White v. Werholtz et al
MEMORANDUM AND ORDER granting in part and denying in part Defendant Cynthia Hendry, LSCSW's 33 Motion for Summary Judgment. Signed by District Judge Carlos Murguia on 5/4/2009. (This is a TEXT ENTRY ONLY. There is no.pdf document associated with this entry.) (jw)
IN THE UNITED STATES DISTRICT COURT FOR THE DISTRICT OF KANSAS BOBBY BRUCE WHITE, Plaintiff, v. ROGER WERHOLTZ, et al., Defendants. ) ) ) ) ) ) ) ) ) )
CIVIL ACTION Case No. 07-3182-CM
MEMORANDUM AND ORDER This § 1983 civil rights action filed by pro se plaintiff Bobby Bruce White, an inmate currently housed in the Larned Correctional Mental Health Facility ("Larned"), is before the court on Defendant Cynthia Hendry, LSCSW's Motion for Summary Judgment (Doc. 33). The action arises out of an assault by a prison officer at Hutchinson Correctional Facility, plaintiff's transfer to Lansing Correctional Facility (where defendant Hendry is a licensed clinical social worker) and his treatment there, and plaintiff's subsequent transfer to Larned. Defendant Hendry asks the court to grant summary judgment on plaintiff's claims against her because (1) she did not have a duty to supervise correctional officers; (2) she did not have a duty to provide a due process hearing before plaintiff's transfer to Larned; and (3) plaintiff's allegations do not constitute deliberate indifference. For the following reasons, the court grants defendant's motion in part and denies it in part. I. STANDARD OF REVIEW Summary judgment is appropriate if the moving party demonstrates that there is "no genuine issue as to any material fact" and that it is "entitled to judgment as a matter of law." Fed. R. Civ. P. 56(c). In applying this standard, the court views the evidence and all reasonable inferences therefrom in the light most favorable to the nonmoving party. Adler v. Wal-Mart Stores, Inc., 144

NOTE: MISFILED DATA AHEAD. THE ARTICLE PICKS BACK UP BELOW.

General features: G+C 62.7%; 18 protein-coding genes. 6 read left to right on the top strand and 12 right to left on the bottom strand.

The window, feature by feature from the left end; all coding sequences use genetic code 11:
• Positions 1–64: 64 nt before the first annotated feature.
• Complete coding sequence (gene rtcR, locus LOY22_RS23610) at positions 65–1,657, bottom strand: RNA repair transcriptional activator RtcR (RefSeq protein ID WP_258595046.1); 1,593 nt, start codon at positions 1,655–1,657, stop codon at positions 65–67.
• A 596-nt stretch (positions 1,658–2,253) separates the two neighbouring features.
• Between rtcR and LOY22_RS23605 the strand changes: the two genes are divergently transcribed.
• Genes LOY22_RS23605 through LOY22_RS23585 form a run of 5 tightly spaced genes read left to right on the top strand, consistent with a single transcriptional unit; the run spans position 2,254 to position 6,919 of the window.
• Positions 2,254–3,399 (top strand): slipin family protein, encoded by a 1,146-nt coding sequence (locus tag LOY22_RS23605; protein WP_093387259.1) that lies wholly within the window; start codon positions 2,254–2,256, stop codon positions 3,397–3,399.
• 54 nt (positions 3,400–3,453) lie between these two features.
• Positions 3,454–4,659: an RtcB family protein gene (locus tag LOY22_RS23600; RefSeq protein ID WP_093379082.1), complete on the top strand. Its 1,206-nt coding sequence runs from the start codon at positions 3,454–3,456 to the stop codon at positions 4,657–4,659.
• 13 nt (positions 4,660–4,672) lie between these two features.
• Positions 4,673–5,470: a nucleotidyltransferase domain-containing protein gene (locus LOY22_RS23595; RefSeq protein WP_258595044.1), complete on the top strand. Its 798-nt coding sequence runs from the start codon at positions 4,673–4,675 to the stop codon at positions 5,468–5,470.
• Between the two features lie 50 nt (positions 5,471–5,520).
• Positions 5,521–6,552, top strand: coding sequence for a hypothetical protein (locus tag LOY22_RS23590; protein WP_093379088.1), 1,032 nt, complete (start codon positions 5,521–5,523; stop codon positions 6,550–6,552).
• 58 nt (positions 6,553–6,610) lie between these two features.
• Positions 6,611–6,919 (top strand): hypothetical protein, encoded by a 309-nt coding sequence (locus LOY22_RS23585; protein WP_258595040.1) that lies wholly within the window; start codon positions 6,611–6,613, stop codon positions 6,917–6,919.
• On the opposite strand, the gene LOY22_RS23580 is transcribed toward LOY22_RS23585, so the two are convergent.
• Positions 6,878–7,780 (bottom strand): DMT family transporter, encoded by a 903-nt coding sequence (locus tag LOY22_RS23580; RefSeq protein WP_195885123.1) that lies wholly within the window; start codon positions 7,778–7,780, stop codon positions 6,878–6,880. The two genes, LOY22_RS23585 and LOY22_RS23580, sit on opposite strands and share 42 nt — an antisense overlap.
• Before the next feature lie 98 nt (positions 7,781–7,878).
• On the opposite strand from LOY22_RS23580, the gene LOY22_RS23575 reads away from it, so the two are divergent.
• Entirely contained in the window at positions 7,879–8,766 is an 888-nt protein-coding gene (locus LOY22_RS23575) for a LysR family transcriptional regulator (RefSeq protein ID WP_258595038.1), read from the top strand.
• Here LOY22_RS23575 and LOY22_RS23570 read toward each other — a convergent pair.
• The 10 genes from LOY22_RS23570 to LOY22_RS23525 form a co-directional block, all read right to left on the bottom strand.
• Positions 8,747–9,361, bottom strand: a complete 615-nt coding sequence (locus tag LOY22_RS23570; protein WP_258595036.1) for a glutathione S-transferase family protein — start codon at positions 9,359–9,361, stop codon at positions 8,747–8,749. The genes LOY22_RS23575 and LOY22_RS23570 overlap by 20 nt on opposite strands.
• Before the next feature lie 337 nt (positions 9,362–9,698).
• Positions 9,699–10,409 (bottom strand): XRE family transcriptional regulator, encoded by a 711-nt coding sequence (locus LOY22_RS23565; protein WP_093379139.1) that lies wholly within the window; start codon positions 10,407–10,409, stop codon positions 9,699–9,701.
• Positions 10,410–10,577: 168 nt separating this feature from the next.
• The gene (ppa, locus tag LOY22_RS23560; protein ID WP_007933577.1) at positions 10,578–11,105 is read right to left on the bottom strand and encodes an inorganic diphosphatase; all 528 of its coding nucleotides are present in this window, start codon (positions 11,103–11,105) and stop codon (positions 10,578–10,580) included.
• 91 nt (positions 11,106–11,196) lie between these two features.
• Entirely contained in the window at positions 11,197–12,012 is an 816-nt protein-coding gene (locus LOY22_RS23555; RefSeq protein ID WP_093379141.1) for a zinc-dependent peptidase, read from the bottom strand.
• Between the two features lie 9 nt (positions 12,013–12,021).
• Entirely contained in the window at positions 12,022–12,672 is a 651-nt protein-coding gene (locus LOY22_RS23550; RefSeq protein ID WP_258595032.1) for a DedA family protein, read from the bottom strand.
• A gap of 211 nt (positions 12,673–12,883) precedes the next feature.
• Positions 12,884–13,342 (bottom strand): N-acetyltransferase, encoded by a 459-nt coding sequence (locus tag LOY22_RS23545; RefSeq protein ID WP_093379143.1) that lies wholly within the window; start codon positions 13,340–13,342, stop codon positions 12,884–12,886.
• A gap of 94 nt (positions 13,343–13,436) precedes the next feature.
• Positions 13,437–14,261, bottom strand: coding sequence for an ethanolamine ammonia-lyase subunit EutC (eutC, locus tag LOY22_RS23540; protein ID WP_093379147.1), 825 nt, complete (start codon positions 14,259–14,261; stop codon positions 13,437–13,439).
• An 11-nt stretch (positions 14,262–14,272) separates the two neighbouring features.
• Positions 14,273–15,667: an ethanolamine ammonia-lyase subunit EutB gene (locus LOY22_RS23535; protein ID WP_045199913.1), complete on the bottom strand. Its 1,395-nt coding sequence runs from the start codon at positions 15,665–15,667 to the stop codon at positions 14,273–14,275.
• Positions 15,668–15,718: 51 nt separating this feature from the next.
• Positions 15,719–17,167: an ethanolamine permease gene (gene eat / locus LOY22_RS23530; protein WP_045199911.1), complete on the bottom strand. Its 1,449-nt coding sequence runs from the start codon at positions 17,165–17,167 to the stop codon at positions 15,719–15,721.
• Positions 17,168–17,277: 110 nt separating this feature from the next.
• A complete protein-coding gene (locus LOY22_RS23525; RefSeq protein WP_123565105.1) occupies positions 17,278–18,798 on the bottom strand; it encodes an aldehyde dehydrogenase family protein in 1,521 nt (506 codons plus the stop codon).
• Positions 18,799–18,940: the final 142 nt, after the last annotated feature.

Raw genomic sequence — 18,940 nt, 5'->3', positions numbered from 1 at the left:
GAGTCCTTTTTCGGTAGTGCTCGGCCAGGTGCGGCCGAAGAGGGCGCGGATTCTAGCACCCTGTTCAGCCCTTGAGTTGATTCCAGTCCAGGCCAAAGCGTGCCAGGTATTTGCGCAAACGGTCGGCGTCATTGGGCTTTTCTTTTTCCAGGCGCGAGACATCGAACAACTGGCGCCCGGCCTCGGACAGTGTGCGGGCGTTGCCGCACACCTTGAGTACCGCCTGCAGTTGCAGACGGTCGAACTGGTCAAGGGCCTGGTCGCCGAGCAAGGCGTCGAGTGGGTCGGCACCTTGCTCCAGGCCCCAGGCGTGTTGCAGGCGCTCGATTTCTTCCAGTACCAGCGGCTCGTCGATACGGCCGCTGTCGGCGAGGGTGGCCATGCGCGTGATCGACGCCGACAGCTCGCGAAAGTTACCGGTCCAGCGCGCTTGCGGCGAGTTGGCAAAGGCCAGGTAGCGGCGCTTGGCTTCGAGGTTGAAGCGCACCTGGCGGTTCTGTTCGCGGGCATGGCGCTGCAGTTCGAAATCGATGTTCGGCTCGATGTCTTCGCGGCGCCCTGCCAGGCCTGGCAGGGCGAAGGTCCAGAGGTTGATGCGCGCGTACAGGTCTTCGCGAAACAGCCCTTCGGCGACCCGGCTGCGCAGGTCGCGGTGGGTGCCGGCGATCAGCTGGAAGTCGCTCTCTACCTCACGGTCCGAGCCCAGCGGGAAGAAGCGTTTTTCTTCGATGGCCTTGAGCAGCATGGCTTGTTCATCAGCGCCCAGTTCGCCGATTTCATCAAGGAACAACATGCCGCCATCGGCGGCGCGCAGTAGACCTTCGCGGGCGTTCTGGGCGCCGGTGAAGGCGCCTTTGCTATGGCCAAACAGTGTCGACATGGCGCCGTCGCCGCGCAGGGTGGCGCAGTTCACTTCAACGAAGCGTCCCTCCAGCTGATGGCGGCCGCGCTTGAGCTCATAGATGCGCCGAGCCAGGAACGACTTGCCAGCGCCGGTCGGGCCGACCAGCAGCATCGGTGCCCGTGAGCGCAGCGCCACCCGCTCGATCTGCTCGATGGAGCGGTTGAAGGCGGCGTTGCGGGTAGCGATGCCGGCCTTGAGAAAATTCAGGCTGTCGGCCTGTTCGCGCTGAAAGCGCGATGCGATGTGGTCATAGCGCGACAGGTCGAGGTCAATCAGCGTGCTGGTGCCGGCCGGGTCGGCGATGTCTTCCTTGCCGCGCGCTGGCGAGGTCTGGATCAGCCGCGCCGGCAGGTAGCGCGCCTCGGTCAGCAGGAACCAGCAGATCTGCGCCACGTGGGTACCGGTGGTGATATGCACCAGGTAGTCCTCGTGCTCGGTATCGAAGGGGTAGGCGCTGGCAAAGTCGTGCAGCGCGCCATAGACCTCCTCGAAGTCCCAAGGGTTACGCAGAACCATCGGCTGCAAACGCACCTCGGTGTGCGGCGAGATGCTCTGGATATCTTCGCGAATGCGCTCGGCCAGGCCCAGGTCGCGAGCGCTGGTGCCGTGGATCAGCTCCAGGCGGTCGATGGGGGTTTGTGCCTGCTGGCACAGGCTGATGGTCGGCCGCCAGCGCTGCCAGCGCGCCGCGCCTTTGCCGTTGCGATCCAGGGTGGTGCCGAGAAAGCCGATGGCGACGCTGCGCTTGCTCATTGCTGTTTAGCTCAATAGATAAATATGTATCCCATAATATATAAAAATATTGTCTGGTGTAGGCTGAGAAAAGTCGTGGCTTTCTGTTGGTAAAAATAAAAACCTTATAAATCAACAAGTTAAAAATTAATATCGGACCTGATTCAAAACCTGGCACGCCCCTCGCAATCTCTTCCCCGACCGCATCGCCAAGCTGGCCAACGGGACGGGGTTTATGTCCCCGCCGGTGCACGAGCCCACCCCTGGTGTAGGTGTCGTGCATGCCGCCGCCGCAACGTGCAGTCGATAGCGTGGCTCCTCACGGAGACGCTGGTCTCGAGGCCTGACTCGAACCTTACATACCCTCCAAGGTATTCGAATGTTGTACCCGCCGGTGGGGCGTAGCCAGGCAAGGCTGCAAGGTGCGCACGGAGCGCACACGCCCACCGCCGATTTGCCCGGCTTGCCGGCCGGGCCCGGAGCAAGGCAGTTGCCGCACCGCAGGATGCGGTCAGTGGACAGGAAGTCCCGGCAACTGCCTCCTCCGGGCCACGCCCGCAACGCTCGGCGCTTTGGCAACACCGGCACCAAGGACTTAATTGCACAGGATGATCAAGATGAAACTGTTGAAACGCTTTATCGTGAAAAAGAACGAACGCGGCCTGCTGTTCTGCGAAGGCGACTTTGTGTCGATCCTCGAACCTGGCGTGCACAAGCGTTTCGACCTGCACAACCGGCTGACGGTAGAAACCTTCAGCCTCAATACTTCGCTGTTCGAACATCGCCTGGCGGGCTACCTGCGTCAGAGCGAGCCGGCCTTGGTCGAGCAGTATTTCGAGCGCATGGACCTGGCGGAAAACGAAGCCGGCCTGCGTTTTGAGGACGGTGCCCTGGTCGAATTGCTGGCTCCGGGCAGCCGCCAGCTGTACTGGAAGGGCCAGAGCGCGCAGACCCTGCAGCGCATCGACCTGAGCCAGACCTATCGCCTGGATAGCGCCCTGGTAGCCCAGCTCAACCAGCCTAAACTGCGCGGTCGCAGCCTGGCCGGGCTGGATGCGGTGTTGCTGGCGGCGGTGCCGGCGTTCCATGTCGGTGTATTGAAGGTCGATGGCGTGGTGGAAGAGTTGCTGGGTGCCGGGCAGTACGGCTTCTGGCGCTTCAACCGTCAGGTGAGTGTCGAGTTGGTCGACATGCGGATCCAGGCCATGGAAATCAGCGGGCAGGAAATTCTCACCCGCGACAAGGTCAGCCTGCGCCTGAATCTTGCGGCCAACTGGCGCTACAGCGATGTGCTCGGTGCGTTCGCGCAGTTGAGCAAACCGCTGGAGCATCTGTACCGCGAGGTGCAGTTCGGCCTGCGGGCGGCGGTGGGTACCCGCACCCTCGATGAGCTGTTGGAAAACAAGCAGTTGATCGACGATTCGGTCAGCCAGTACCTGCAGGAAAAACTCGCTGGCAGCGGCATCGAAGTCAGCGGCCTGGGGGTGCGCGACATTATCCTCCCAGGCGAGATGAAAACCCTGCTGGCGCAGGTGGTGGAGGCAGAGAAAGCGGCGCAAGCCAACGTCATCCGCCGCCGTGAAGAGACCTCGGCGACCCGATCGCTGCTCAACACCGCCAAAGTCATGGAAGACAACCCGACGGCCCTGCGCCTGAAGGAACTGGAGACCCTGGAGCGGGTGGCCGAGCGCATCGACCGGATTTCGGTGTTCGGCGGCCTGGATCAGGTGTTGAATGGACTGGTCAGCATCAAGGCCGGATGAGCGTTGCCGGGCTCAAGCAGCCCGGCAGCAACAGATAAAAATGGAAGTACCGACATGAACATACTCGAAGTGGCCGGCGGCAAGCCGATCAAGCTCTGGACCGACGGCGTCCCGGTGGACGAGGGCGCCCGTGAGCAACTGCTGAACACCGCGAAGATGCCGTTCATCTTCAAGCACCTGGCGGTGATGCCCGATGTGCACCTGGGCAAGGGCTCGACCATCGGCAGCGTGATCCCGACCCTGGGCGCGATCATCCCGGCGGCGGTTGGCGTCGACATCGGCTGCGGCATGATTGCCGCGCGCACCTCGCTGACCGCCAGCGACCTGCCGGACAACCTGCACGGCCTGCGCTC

F.3d 664, 670 (10th Cir. 1998) (citing Matsushita Elec. Indus. Co. v. Zenith Radio Corp., 475 U.S. 574, 587 (1986)). Because of plaintiff's status, the court affords him some leniency in construing his complaint. Asselin v. Shawnee Mission Med. Ctr., Inc., 894 F. Supp. 1479, 1484 (D. Kan. 1995) (citation omitted). The court may not, however, assume the role of advocate for plaintiff simply because he is proceeding pro se. Hall v. Bellmon, 935 F.2d 1106, 1110 (10th Cir. 1991). The court should not "construct arguments or theories for the plaintiff in the absence of any discussion of those issues." Drake v. City of Fort Collins, 927 F.2d 1156, 1159 (10th Cir. 1991) (citations omitted). Nor should the court "supply additional factual allegations to round out a plaintiff's complaint or construct a legal theory on a plaintiff's behalf." Whitney v. New Mexico, 113 F.3d 1170, 117374 (10th Cir. 1997) (citation omitted). II. FACTUAL BACKGROUND Defendant Hendry submitted a short list of uncontroverted facts in her motion for summary judgment. Plaintiff did not controvert any of those facts. Those facts are therefore taken as true for purposes of this motion, and are presented below. Defendant Hendry is a licensed clinical social worker employed by Correct Care Solutions. She is the Coordinator of Mental Health Services at Lansing Correctional Facility. She is not trained in the proper use of force by correctional officers, and she has no supervisory responsibilities over any correctional officers employed by the Kansas Department of Corrections. III. DISCUSSION Plaintiff's complaint is lengthy on rhetoric, but relatively short on specific factual allegations. He makes a number of general allegations about groups of defendants, but does not